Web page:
Russia's attempts to prevent Australia from taking back embassy land are dismissed by the High Court

 A last-ditch attempt to prevent the Australian government from stripping

Russia of its right to a new embassy has failed after a judicial challenge was rejected by the court.

The Russian government's justifications for retaining the site, according to High Court of Australia Justice Jayne Jagot, were tenuous, and there was no legal basis for issuing an injunction, she ruled on Monday.

The Australian government's June 15 decision to revoke the lease on land close to Parliament House in Canberra was the subject of a request for an injunction from the Russian Federation. The 2008 lease was given in order to make it possible to construct an embassy that would be larger than the current diplomatic mission.

Last week, in an attempt to stop its confiscation, Russian diplomats resorted to squatting on the property. The man who was residing on the block, according to AAP's report this morning, has since left the area in a vehicle with diplomatic license plates.

With Prime Minister Anthony Albanese stating that there was "very clear" security advice about the risks Russia would pose with a new facility close to the Parliament House, the federal government cited national security concerns as the reason for terminating the lease with Russia.

Decision Prime Minister Prime Minister

 Albanese expressed his appreciation for the High Court's ruling on Monday during a press conference.

He told reporters in Canberra: "The court has made clear that there is no legal basis for a Russian presence to continue on the site at this time.

"We anticipate the Russian Federation to follow the court's ruling,"

The federal government would not think about locating any other embassies on the same site in the future, the prime minister added.

"There won't be any embassy from us there. Future governments will take into account what it is, but as of right now, I believe that area to be a good one. However, we anticipate the law to be followed. We will take the purpose of the land into consideration.

Tim Begbie K.C., the attorney defending the Australian government, claims that the government informed Russian officials by letter over the weekend that it would not release the embassy site while the legal challenge was pending. The letter received no response from Russian officials.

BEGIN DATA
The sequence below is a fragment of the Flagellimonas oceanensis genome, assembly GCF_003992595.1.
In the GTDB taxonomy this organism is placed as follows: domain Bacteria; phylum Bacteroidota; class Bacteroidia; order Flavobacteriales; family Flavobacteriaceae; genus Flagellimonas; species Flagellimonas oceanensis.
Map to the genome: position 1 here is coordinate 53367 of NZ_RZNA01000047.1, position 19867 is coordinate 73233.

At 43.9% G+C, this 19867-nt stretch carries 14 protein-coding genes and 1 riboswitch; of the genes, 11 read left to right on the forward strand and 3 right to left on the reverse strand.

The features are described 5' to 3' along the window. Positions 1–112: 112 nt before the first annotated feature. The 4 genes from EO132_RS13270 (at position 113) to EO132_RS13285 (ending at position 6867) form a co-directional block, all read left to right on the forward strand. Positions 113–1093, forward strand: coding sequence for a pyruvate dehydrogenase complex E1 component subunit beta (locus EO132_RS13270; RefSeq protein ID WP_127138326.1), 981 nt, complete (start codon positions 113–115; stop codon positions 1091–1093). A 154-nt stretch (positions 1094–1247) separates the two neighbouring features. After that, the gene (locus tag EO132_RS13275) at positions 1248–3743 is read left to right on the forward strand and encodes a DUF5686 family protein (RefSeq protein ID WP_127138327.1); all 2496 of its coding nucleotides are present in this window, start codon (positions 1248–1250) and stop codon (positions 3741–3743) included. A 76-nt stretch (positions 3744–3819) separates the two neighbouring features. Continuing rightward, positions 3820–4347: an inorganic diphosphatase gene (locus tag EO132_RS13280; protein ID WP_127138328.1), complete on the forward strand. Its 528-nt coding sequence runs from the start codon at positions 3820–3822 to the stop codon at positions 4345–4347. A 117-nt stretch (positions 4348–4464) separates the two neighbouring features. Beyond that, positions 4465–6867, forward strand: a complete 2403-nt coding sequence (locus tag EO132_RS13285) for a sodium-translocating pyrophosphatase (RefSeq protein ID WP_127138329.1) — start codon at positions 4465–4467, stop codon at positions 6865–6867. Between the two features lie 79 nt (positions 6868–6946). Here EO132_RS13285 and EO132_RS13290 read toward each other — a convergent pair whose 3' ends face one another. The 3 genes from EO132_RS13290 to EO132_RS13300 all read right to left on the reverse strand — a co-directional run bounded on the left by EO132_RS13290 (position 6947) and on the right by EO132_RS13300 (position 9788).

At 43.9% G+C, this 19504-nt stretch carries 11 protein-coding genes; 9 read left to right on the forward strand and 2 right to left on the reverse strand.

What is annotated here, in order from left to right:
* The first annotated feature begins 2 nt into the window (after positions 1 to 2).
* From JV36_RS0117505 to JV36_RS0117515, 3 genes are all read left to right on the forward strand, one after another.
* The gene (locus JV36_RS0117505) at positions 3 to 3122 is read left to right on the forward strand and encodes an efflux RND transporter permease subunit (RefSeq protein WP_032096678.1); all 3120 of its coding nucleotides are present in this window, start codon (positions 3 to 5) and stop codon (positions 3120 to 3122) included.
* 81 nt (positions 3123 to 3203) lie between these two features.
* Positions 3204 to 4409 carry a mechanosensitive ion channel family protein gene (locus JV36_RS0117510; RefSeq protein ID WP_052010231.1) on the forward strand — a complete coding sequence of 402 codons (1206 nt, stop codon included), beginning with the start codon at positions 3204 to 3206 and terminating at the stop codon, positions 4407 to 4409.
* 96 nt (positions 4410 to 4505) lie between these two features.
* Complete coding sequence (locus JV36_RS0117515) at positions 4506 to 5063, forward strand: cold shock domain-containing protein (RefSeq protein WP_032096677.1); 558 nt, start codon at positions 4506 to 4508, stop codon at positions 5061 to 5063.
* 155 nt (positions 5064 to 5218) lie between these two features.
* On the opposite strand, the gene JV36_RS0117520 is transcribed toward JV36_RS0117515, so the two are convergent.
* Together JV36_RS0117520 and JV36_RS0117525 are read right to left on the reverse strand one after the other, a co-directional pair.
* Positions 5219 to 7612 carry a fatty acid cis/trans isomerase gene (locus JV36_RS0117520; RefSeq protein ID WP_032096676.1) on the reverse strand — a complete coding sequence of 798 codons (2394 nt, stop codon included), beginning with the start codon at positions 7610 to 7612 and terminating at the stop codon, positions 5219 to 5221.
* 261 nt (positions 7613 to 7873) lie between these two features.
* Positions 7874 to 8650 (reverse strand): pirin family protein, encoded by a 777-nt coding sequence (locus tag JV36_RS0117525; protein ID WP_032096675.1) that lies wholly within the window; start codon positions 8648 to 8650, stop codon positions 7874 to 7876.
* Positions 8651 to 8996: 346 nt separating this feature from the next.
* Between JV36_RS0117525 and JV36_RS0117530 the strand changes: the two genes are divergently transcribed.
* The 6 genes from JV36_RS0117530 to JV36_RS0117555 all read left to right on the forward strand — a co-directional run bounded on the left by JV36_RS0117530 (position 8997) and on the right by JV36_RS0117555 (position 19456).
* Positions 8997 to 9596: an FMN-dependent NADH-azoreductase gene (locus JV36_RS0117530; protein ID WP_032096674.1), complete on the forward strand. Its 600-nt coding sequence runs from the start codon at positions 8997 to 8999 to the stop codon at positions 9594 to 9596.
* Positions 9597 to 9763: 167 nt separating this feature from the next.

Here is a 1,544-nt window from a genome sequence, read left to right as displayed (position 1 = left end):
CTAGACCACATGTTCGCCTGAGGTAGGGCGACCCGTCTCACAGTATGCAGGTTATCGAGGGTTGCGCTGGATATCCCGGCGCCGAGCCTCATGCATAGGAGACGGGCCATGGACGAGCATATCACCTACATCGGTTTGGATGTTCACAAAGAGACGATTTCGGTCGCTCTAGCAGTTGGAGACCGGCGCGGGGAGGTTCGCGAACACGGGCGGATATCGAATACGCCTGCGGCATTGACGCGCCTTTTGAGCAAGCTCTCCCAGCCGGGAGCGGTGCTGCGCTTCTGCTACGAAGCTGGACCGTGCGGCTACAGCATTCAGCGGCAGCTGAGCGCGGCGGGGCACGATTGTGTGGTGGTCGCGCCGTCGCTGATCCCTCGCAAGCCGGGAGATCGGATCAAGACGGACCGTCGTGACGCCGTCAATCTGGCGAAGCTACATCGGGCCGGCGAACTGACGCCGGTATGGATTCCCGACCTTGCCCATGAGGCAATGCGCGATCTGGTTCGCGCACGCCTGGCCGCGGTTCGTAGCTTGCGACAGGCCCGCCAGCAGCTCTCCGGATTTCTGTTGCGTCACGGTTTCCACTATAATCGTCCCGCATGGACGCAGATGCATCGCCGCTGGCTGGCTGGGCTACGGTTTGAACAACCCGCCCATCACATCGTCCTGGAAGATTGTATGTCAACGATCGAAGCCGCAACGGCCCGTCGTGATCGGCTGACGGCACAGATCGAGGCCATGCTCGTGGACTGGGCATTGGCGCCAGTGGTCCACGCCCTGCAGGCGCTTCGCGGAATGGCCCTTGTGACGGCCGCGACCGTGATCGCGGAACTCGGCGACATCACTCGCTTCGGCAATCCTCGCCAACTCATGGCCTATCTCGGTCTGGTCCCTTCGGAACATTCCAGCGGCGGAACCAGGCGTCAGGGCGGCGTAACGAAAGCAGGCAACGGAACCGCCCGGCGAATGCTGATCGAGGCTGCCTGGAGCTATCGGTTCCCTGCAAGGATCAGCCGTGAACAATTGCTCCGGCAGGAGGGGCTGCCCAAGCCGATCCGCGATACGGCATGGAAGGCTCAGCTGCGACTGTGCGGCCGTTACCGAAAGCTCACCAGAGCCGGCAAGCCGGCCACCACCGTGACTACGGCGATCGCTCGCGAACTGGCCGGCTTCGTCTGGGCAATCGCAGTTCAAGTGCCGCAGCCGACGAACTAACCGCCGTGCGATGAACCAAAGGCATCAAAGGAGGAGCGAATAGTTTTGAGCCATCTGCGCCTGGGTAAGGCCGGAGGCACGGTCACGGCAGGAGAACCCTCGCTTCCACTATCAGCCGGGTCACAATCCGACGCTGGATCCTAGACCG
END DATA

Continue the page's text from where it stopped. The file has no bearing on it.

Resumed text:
"I don't hold it against my friend that she didn't reply to this letter. In reference to the most recent coup attempt by the mercenary Wagner Group, Begbie told the court on Monday that Russia had other things on its mind during the weekend.

Mission Saga Older Than Ten Years

The Russian government had initially agreed to finish construction three years after its building licenses were obtained in 2011, according to the original lease signed in 2008 with the National Capital Authority (NCA), which oversees the diplomatic district in Canberra, Australia's capital.

The NCA gave the Russian government, which maintains another embassy at a different location, 20 days to evacuate the property in August 2022.

Sally Barnes, CEO of the NCA, at the time stated, "While early activities have started, the block in issue has been sitting as a building site with unfinished development for many years now.

"With few blocks currently accessible for diplomatic purposes, the NCA supports a policy of 'Use it or lose it' unless a country can demonstrate a willingness and ability to develop the site."

The Russian Embassy has been contacted by The Epoch Times for comment.


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